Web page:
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Oklahoma: The Sooner the Better
By Robert Barr Smith
These Boomers had nothing to do with babies or birth rates; these Sooners had nothing to do with college football. But with their futures at stake, these bold pioneers appeared in the territory in bab­y-boomerlike numbers and rushed like Jim Thorpe for a piece of Oklahoma.

Early Oklahoma in Maps

Oklahoma’s Land Lottery: The Last Great Opening
By Kevin L. Cook
Secretary of the Interior Ethan Allen denounced “the old method of wild scramble” characterized by “utter disregard of law and order” and oversaw a new kind of race.

The Rise of Guthrie

Wyatt Earp in Seattle
By Pam Potter
When the former Tombstone lawman came to the Northwest metropolis, he was looking for a certain kind of justice—a fair shake in the heavily stacked local gambling game.

Big Trouble: The Legacy of Mountain Meadows
By Will Bagley
On September 11, 2007, an Arkansas wagon train will once again roll into southern Utah, where one of the West’s most horrific atrocities—a massacre in anyone’s book—took place 150 years ago. Controversy remains about who was responsible for the killings.

Editor’s Letter


By Tasiwoopa api and Sierra Adare
In The Day the World Ended at Little Bighorn, Lakota historian Joseph M. Marshall III relies on oral tradition to help explore the fleeting victory at the Greasy Grass, or Little Bighorn.

News and events celebrating the frontier, plus law professor Robert Barr Smith’s Top Ten “Worst Oklahoma Outlaws.”

He wielded an ax, played the violin.

Gunfighters & Lawmen
By John R. Sanders
A whiskey-fueled 1884 gunfight in the Old House Saloon between Texas drover “Bing” Choate and gambler Dave St. Clair led to the full enforcement of the gun-carrying ban in Dodge City.

Pioneers & Settlers
By Maria DeLong
A plucky newspaperwoman known as Kentucky Daisey jumped off a moving train, planted her stakes and shot off her revolver to salute her land claim south of Guthrie in April 1889.

Indian Life
By Gregory Lalire
A strong believer in the “Kill the Indian, Save the Man” philosophy, Richard Henry Pratt transformed native lives as chief of the Carlisle Indian Industrial School in Pennsylvania.

Western Enterprise
By John R. Sanders
What do you do when your old cow town ain’t what it used to be? For the town council in Dodge, the answer seemed to be staging the first live Mexican bullfight on U.S. soil.

Ghost Towns
By Steve Mauro
Oklahomans are not about to forget Ingalls, the site of one of the West’s largest gun battles back in 1893.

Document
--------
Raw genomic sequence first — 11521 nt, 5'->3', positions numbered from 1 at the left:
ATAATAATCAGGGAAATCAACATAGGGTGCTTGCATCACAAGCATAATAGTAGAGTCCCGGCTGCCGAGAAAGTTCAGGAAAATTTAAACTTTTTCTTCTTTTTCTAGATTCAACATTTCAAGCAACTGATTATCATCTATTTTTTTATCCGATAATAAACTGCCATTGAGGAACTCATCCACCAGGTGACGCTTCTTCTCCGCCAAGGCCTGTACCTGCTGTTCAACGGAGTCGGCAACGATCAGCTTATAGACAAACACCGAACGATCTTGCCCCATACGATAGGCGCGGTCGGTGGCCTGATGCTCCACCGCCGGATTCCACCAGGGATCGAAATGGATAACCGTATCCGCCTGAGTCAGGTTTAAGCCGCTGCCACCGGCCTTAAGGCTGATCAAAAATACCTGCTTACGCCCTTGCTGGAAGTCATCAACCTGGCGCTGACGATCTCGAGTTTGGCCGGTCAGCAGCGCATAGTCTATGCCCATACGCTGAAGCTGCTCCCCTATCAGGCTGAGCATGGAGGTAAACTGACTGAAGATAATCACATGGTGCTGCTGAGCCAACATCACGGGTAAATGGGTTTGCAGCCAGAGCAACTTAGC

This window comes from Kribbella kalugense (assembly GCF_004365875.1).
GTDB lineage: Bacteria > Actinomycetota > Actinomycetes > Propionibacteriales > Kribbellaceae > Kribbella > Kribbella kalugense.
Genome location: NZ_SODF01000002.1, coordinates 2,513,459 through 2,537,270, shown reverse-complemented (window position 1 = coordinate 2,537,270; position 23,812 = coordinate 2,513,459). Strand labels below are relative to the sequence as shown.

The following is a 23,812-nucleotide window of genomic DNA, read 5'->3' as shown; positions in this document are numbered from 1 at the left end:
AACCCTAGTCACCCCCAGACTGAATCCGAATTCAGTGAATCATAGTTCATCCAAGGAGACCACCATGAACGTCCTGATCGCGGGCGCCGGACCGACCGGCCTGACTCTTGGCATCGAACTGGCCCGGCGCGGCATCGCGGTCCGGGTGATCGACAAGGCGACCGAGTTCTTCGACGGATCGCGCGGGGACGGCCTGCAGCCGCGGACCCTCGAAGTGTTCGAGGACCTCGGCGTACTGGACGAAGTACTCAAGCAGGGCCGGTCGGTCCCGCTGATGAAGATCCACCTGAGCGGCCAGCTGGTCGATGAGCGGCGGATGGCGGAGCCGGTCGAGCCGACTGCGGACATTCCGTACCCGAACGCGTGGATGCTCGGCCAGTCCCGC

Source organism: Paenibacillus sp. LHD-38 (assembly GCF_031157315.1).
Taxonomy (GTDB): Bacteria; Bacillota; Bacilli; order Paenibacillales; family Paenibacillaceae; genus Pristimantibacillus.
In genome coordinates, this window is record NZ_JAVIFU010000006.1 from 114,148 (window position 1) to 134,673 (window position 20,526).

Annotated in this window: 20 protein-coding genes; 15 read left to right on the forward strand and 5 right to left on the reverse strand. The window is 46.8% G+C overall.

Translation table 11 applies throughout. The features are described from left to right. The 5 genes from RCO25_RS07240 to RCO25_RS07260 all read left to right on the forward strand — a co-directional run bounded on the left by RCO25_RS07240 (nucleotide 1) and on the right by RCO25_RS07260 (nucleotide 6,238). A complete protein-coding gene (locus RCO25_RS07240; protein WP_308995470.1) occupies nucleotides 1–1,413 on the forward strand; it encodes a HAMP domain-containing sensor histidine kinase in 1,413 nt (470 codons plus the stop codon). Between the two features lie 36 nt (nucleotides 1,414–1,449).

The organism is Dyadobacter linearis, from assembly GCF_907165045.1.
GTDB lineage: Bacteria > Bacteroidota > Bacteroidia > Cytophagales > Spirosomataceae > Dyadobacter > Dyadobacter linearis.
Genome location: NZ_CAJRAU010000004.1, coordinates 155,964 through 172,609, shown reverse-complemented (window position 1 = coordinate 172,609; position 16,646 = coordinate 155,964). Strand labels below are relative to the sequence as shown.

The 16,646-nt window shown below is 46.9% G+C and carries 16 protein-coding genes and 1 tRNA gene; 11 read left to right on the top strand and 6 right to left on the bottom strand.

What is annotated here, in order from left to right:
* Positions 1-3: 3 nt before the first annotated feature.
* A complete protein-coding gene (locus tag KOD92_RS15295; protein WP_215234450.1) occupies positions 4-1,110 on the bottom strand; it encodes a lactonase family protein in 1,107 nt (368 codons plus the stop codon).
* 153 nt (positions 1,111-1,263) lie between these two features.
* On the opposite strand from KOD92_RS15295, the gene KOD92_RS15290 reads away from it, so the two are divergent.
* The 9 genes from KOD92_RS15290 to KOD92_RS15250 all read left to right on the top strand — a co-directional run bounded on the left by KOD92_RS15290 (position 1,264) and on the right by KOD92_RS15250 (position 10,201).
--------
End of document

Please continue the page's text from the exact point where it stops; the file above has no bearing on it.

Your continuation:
By John Rose
The National Cowboy & Western Heritage Museum in Oklahoma City has a blue-ribbon collection and a hilltop haven to showcase it.

Guns of the West
By Lee A. Silva
Bat Masterson may not have been a big man-killer, but he knew the kind of Colt he wanted to help tame towns and to protect himself.

Art of the West
By Johnny D. Boggs
Osage can you see the historic art of Missouri painter Andy Thomas? It’s worth a second look.

Must-read books and must-see movies about early Oklahoma. Plus the latest book reviews and a review of the HBO movie Bury My Heart at Wounded Knee.

Who wouldn’t want to be back in this saddle!


How much do you know about Wounded Knee?: Take our quiz now.:

How much do you know about Western movies?: Test yourself with our bonus quiz.

“They Have Slain My Children”: Rescue of the Mountain Meadows Orphans: How 17 children survived.

Blood Bath at Going Snake Cherokee Shootout: Zeke Proctor’s trial for murder led to a great tragedy.

Dodge City’s Grand Bullfight: The famous Kansas cow town wanted to spice things up on July 4, 1884.

Missouri Artist Andy Thomas Has History Down Pat: He shows us colorful moments from the Show Me State

September Dawn No Yawn: A review of the movie that dared to depict the Mountain Meadows Massacre.


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September 11, 2007, marks the 150th anniversary of the Mountain Meadows Massacre, in which about 120 men, women and children on a wagon train passing through southern Utah Territory were killed by Mormons and some Paiute allies. Author Will Bagley and the recent movie September Dawn both say that John D. Lee (the only man punished for the massacre) was a scapegoat and that Brigham Young, the leader of the Mormon Church, authorized the attack. Some Mormon historians insist that Young had nothing to do with the massacre and afterward never figured out who did it. What do you think?